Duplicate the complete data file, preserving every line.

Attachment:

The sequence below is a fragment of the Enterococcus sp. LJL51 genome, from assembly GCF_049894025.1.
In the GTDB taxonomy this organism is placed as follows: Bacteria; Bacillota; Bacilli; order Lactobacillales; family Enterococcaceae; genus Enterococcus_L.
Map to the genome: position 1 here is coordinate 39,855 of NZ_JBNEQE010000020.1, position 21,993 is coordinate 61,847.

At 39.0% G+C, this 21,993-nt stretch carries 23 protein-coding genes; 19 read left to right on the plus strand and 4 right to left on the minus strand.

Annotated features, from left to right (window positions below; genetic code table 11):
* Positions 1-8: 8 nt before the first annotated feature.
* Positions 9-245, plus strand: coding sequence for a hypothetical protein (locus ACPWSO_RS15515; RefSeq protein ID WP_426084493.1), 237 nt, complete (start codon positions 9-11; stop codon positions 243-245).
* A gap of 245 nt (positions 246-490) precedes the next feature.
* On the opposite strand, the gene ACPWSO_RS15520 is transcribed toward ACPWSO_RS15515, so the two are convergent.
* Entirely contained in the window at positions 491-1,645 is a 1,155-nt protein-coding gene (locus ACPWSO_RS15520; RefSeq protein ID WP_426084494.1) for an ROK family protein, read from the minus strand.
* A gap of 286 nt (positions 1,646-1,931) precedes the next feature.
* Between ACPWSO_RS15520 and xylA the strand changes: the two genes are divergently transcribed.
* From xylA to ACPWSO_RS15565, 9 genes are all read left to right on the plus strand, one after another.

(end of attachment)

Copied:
The sequence below is a fragment of the Enterococcus sp. LJL51 genome, from assembly GCF_049894025.1.
In the GTDB taxonomy this organism is placed as follows: Bacteria; Bacillota; Bacilli; order Lactobacillales; family Enterococcaceae; genus Enterococcus_L.
Map to the genome: position 1 here is coordinate 39,855 of NZ_JBNEQE010000020.1, position 21,993 is coordinate 61,847.

At 39.0% G+C, this 21,993-nt stretch carries 23 protein-coding genes; 19 read left to right on the plus strand and 4 right to left on the minus strand.

Annotated features, from left to right (window positions below; genetic code table 11):
* Positions 1-8: 8 nt before the first annotated feature.
* Positions 9-245, plus strand: coding sequence for a hypothetical protein (locus ACPWSO_RS15515; RefSeq protein ID WP_426084493.1), 237 nt, complete (start codon positions 9-11; stop codon positions 243-245).
* A gap of 245 nt (positions 246-490) precedes the next feature.
* On the opposite strand, the gene ACPWSO_RS15520 is transcribed toward ACPWSO_RS15515, so the two are convergent.
* Entirely contained in the window at positions 491-1,645 is a 1,155-nt protein-coding gene (locus ACPWSO_RS15520; RefSeq protein ID WP_426084494.1) for an ROK family protein, read from the minus strand.
* A gap of 286 nt (positions 1,646-1,931) precedes the next feature.
* Between ACPWSO_RS15520 and xylA the strand changes: the two genes are divergently transcribed.
* From xylA to ACPWSO_RS15565, 9 genes are all read left to right on the plus strand, one after another.